A Big Piece of the Puzzle

Visual Studio 2005 is tightly integrated with SQL Server 2005, and provides a range of tools for building everything from simple Web apps to Office-based apps.

Microsoft is embracing the notion that no single tool can fit every developer. At the launch of Visual Studio 2005 on Nov. 7 last year, the company unveiled a family of development tools under the banner of the Visual Studio integrated development environment (IDE). Visual Studio 2005 Standard Edition is the entry-level tool. This also serves as a bridge for Visual Basic (VB) 6.0 and VB.Net developers. Visual Studio 2005 Professional Edition is aimed at professional developers. The Visual Studio family also includes new tools for Microsoft Office and new Team System lifecycle tools, as well as a lightweight, easy-to-use Express Edition. This could be a good choice to recommend to your customers for their own internal projectsÑespecially because it's available for free for at least the first year.

Deep integration with SQL Server 2005 is the most significant aspect of the new Visual Studio 2005. It will also be a major productivity boost for partners whose primary focus is developing customized applications using Visual Studio 2005, .NET and SQL Server 2005 as a foundation.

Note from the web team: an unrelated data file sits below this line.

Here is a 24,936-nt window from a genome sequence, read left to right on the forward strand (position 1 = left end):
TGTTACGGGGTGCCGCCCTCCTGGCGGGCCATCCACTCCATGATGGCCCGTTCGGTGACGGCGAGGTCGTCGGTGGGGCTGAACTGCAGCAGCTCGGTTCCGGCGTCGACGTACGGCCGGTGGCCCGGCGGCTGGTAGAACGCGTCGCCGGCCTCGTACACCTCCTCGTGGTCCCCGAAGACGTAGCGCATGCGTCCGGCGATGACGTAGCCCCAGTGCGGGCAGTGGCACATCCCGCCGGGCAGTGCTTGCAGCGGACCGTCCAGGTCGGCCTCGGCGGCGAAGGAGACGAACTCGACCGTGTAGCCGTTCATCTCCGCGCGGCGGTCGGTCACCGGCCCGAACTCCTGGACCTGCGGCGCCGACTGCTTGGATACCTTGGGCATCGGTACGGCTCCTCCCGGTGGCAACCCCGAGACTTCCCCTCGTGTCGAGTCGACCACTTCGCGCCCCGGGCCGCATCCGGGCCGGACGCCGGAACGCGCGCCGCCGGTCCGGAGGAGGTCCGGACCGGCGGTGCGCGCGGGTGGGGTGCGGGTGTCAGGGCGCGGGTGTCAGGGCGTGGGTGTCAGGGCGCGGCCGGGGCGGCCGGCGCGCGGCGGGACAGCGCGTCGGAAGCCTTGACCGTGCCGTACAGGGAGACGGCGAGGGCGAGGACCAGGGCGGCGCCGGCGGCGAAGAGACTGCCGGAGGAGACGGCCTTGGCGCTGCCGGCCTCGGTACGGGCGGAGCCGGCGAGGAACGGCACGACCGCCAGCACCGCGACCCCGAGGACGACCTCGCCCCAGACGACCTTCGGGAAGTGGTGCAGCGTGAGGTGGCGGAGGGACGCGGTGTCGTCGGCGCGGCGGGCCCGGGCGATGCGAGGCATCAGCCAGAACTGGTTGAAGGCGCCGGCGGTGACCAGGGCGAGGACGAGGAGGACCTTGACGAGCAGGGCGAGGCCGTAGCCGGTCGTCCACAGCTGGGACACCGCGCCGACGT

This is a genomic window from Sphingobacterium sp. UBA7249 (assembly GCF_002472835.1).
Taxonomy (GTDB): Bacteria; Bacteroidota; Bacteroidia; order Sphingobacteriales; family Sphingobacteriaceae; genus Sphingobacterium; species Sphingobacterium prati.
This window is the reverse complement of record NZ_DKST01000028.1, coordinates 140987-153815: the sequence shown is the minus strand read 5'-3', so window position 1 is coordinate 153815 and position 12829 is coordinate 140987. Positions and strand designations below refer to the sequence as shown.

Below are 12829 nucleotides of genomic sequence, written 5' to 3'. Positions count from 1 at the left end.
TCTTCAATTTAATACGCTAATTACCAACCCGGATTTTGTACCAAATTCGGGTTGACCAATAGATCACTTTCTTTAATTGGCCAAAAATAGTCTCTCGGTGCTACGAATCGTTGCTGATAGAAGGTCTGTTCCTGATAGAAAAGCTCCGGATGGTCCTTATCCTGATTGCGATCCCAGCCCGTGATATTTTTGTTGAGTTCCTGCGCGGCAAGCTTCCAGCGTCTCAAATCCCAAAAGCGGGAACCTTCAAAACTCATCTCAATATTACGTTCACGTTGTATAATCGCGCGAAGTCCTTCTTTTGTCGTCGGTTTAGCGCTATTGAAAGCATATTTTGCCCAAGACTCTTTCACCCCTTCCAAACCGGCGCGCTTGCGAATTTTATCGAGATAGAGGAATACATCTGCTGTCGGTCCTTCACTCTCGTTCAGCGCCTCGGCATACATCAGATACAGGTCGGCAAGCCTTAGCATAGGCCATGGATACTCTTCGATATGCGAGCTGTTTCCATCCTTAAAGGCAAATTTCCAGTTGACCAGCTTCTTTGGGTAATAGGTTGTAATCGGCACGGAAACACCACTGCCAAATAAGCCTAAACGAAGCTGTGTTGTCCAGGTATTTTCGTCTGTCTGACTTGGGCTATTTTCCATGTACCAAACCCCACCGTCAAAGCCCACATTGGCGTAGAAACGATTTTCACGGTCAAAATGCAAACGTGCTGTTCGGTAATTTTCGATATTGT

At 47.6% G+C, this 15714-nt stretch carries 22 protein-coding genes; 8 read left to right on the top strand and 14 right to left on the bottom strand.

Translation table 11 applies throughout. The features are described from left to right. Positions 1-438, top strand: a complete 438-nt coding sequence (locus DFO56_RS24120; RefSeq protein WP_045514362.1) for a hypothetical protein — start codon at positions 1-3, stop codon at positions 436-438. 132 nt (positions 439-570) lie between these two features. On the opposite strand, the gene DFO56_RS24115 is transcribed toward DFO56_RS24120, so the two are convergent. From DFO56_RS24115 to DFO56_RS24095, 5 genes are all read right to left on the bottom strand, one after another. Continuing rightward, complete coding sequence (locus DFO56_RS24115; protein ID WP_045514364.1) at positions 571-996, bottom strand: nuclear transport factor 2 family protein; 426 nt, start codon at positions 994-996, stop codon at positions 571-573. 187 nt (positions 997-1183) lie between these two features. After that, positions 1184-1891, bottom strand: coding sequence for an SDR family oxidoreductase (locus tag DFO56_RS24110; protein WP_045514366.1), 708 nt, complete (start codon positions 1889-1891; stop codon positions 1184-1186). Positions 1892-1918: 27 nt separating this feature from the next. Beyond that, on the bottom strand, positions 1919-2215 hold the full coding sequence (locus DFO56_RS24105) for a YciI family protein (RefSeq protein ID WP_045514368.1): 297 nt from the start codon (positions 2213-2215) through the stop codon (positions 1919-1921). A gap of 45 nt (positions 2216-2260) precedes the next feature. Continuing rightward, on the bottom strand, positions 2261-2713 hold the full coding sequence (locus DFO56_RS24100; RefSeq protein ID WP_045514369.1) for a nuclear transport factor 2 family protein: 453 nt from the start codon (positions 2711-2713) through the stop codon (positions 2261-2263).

Microsoft Corp. Visual Studio 2005
Release: Nov. 7, 2005

Base Price: Standard Edition: $299 Professional Edition: $799 Tools for the Microsoft Office System: $799 Visual Studio 2005 Team Suite: $10,939 Express Editions: Free (After a year, the price will be $49, and Microsoft Developer Network subscribers are eligible for discounts.)


Most of the new features are focused on developer productivity and making it easier to build .NET-connected applications. This is particularly good news for custom application development and delivery. The cornerstone of the new Visual Studio is actually the forthcoming .NET Framework version 2.0. The framework includes the common language runtime (CLR), class libraries and ASP.NET controls that help .NET developers focus more on business logic and less on software plumbing. Microsoft bills the combined development tools and framework as a "unified development environment and programming model."